Georgia CTSA-Supported Project Wins Top BME Award at Capstone Design Expo

student designers
Spring 2021 Capstone Design Expo BME Winner: Team Milk Maids

In the 2021 Spring Semester’s virtual version of the Capstone Design Expo at Georgia Tech, more than 180 teams showcased their work. Georgia CTSA sponsored 150 students on 30 teams at the spring Expo, including the winning Georgia Tech Coulter Department of Biomedical Engineering (BME) team, Milk Maids. The Capstone Design Expo featured a vast range of innovative products created by student design teams who have worked together in a series of Capstone Design courses, specifically focused on offering students real-world, open-ended, interdisciplinary challenges proposed by project sponsors.

Georgia CTSA’s strong support of the Capstone Design program stems from the CTSA’s mission to help move more innovations to more patients more quickly. This translational process involves developing awareness and skills in many areas not traditionally taught in an academic environment. To help fill these gaps, the CTSA offers and supports a wide range of services, courses, and events to expand current and future investigators’ understanding of innovation, entrepreneurship, and what it takes to commercialize their ideas.

The Capstone Design program is a leading example of such a curriculum. Students work in teams to design, build and test prototypes of a solution to a real-world issue in the biomedical field. Part of the Wallace H. Coulter Department of Biomedical Engineering at Emory University and Georgia Tech, the Capstone Program is supported by Georgia CTSA and administered by Georgia Tech. The Capstone Design coursework allows students to learn and apply the engineering design process: defining functional requirements, conceptualization, analysis, identifying risks and countermeasures, selection, and physical prototyping.

Teams were assisted in their work by research sponsors and had access to clinical expertise for professional direction, including physicians, nurses, academic researchers, and biomedical industry members. Of this spring’s 30 teams supported by Georgia CTSA, one team was the BME winner, and seven teams have submitted invention disclosures with the Emory Office of Technology Transfer for determination of provisional patent application filing.

Milk Maids, the Capstone Design Expo winning BME team, identified a current lack of quantifiable tools to aid clinicians in infant breastfeeding treatment. The team designed and created an innovative, hand-held, baby-bottle shaped screening device that utilizes a vacuum pressure sensor to output real-time quantitative data of an infant’s ability to breastfeed. The team’s work benefited from collaboration with clinicians at Emory Healthcare, including their sponsor, Dr. Alex Dabrowiecki, Radiology Resident at Emory University, and physicians from Children’s Healthcare of Atlanta.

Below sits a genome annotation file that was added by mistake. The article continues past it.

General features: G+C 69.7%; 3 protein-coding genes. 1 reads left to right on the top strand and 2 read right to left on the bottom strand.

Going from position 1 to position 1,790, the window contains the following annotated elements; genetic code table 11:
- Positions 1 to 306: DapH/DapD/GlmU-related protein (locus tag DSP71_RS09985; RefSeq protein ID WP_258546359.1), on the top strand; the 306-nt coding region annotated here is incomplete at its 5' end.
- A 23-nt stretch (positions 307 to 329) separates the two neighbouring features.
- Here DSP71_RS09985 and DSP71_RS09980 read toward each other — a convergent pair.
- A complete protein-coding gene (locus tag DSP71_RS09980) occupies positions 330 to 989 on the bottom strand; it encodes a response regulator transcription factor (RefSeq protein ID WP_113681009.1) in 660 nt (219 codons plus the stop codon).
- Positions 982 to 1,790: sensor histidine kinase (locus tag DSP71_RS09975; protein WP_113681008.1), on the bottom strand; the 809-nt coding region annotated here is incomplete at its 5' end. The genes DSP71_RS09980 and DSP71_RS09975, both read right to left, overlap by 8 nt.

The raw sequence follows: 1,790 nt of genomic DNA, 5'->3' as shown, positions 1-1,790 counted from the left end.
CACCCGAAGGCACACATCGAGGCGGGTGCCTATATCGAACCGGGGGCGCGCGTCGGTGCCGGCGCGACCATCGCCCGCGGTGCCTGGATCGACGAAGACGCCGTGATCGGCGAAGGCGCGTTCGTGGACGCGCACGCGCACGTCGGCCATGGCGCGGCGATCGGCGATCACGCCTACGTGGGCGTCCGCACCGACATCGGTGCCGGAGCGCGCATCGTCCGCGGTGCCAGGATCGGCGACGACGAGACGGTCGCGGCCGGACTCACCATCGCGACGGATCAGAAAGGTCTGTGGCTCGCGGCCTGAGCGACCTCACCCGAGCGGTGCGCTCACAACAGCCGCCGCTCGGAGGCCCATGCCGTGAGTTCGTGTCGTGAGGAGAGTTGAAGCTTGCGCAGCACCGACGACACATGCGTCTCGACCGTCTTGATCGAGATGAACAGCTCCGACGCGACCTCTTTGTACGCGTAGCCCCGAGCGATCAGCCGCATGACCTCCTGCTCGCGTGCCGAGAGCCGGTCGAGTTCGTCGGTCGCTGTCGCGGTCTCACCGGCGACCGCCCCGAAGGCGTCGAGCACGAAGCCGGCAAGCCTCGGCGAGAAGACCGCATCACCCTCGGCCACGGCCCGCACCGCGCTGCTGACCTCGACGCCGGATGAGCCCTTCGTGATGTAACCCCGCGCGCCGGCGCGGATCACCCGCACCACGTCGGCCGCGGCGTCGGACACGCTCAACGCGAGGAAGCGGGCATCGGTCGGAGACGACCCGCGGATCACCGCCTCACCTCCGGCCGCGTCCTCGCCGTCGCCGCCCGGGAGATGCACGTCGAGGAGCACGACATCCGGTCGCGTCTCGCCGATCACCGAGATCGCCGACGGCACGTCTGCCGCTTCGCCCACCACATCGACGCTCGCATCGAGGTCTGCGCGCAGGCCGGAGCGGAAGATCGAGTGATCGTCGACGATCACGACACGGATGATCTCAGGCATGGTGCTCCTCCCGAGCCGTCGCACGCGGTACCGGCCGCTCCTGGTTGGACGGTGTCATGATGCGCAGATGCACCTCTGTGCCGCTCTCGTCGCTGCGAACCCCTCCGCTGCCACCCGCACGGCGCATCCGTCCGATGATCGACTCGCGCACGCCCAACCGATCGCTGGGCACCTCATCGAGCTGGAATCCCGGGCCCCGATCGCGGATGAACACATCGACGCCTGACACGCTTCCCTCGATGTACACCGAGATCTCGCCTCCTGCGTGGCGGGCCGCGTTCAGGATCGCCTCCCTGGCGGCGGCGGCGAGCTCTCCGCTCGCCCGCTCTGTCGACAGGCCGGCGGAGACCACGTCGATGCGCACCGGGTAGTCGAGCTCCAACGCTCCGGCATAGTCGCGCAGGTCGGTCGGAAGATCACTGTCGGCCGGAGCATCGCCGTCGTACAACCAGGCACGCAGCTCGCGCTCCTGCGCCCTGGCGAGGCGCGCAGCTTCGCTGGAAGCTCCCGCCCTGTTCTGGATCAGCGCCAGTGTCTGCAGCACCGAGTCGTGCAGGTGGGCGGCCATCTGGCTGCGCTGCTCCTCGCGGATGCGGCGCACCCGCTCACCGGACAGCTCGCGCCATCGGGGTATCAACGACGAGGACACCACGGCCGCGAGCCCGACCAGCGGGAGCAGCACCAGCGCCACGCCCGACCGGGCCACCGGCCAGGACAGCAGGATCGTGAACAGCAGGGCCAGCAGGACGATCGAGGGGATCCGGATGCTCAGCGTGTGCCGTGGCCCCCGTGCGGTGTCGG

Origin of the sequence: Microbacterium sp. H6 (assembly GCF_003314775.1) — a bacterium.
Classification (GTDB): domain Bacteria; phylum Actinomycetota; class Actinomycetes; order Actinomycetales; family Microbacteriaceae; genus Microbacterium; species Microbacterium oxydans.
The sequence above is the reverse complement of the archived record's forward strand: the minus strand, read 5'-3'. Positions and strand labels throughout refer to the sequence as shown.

Capstone Design teams were also recognized at the Georgia CTSA Southeast Regional Clinical and Translational Science Conference, where several teams presented their design innovations. This was the first time Capstone teams have presented their solutions at the conference as part of the poster sessions or podium talks. One team gave an oral presentation on the topic of ‘Rapid Plasma Viscosity Testing for COVID-19 Patients’, and three additional Capstone teams presented during the virtual poster sessions.

“We are thankful for Georgia CTSA’s continued financial support enabling us to substantially enhance clinically-oriented senior design experiences for our students as we train the next generation of leaders in medical technology innovation. The many accomplishments of these teams within and outside the classroom would not be possible without Georgia CTSA’s support!” says Kyle Cowdrick, New Partnerships Liaison, Georgia Tech BME Capstone Design.

The Georgia CTSA is a statewide partnership between Emory, MSM, Georgia Tech, and UGA and is one of over 60 in a national consortium striving to improve the way biomedical research is conducted across the country. The consortium, funded through the National Center for Advancing Translational Sciences (NCATS) and the National Institutes of Health's Clinical and Translational Science Awards, shares a common vision to translate laboratory discoveries into treatments for patients, engage communities in clinical research efforts, and train the next generation of clinical investigators.